Stridsbåtar utanför Somalias kust.

One article in the thesis evaluates how and to what extent the naval operation Atalanta succeeded in deterring Somali pirates in the Gulf of Aden and off the coast of Somalia. Photo: European Union Naval Force Somalia Operation Atalanta.

Deterrence analysed in new PhD thesis

In his thesis Deterrence Games for the 21st Century: Representation, Theory and Evidence, Karl Sörenson takes a closer look at the concept of deterrence and examines the kind of knowledge we can gain when deterrence is analysed using gaming theory.

Deterrence, i.e. deterring an adversary from a pre-supposed action by threatening to use force, is a key concept in military strategy and it is important for understanding the strategic dynamics between nation-states.

"In general, deterrance is a difficult phenomenon to capture. There are many scientific models that describe it, but it is not entirely clear how they should be understood and used to be applicable. In my thesis, I study the kind of knowledge we obtain when we model deterrence using gaming theory", says Karl Sörenson.

Sörenson is a lecturer in War Studies at the Department of War Studies and Military History at the Swedish Defence University and has a PhD from the Department of Philosophy at the Royal Institute of Technology (KTH) in Stockholm.

Karl Sörenson at a desk in a lecture hall.

Karl Sörenson defended his PhD thesis at the Royal Institute of Technology (KTH) in May 2022.

Analysis of gaming theory models

There is a strong research tradition of studying deterrence using gaming theory. In his thesis, which consists of four different articles and an introduction, Karl Sörenson analyses what happens when the rationality assumption in the gaming-theory model is replaced by other assumptions and how different models can be compared.

"I believe that it may be appropriate to test alternative assumptions when analysing a specific situation. However, it is difficult to see how the deterrence theory stands if we do not apply a rationality assumption. That assumption places an outer limit on how players can potentially behave."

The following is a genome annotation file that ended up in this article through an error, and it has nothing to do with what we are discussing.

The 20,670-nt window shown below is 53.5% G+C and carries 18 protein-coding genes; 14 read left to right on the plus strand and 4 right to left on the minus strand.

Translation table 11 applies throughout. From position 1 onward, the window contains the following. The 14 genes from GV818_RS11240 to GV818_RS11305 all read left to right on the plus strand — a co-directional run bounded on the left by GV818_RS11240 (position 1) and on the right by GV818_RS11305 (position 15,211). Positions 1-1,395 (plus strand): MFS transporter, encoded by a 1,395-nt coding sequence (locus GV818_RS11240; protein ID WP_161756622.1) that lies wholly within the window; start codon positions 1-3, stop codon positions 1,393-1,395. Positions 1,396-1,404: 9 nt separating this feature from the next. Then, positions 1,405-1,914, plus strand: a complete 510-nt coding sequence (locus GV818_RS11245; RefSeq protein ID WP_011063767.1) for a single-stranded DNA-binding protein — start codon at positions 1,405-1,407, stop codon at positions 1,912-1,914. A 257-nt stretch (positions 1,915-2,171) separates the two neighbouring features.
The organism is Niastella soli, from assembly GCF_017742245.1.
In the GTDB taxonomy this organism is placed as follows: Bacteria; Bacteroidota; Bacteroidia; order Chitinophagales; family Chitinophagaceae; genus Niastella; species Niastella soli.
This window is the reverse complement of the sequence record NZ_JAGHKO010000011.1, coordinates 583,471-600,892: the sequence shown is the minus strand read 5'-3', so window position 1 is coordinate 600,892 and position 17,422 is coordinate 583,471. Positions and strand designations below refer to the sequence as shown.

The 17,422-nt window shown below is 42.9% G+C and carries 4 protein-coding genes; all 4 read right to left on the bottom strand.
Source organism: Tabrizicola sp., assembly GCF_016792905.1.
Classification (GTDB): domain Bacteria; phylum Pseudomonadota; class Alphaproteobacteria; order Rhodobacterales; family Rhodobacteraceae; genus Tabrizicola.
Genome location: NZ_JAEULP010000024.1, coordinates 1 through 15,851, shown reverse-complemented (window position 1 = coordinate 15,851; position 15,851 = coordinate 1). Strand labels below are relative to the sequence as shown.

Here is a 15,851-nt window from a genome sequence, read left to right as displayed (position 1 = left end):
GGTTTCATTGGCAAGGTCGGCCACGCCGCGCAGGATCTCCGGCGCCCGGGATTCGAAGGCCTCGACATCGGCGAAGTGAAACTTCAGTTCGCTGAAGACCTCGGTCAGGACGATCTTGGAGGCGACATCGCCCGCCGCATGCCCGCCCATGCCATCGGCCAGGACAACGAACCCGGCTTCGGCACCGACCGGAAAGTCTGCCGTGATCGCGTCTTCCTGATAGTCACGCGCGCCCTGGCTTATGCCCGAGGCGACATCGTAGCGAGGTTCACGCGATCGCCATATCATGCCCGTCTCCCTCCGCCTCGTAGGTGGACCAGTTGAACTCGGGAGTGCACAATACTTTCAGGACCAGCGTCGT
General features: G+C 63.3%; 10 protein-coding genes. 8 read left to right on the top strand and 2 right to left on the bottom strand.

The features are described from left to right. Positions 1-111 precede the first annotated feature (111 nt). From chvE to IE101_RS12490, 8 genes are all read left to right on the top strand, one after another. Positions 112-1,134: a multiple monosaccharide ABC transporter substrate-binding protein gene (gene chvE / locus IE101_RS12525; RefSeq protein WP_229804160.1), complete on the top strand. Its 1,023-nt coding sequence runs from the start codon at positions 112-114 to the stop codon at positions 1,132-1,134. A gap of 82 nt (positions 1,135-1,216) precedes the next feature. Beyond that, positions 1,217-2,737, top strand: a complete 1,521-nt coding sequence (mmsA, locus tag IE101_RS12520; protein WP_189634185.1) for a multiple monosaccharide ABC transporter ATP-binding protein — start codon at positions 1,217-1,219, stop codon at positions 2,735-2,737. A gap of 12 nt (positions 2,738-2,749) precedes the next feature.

Evaluation of deterrence in Operation Atalanta

The fourth article in the thesis is based on an empirical case and assesses how and to what extent the naval operation Atalanta was successful in deterring Somali pirates in the Gulf of Aden and off the coast of Somalia.

The operation had the intended effect as the concentration of vessels and the size of the area of operation combined to make deterrence credible. However, the same effect was not achieved in the Somali basin. There, the naval vessels did not manage to concentrate their forces in the same way as in the Gulf of Aden and the deterrent effect failed to materialise.

"While working as an operations analyst in Operation Atalanta in 2010 my interest in deterrence was sparked. We were trying to understand how best to deter pirates from carrying out attacks. It is difficult to know how an operation aimed at deterrence should be designed to achieve the intended effect, and whether it is really the actions that are implemented that deliver effect. So my first step when I started my PhD was to analyse deterrence in this case."

Tools for operational planning

Karl Sörenson argues that knowledge about deterrence is important for understanding attitudes, doctrines and strategies regarding nuclear and conventional deterrence.

"By modelling deterrence we are able visualize the interaction between two players and use the information to operationally assess and analyse a situation, particularly in the context of nuclear deterrence. Gaming theory is a tool for understanding conflict; however, it can also be used in planning and exercises such as war games, but it is important to consider exactly what we are looking for. Is the aim prediction, explanation or theorisation? When you know what you want to use the model for, gaming theory can be a powerful tool", says Karl Sörenson.

Josefin Svensson

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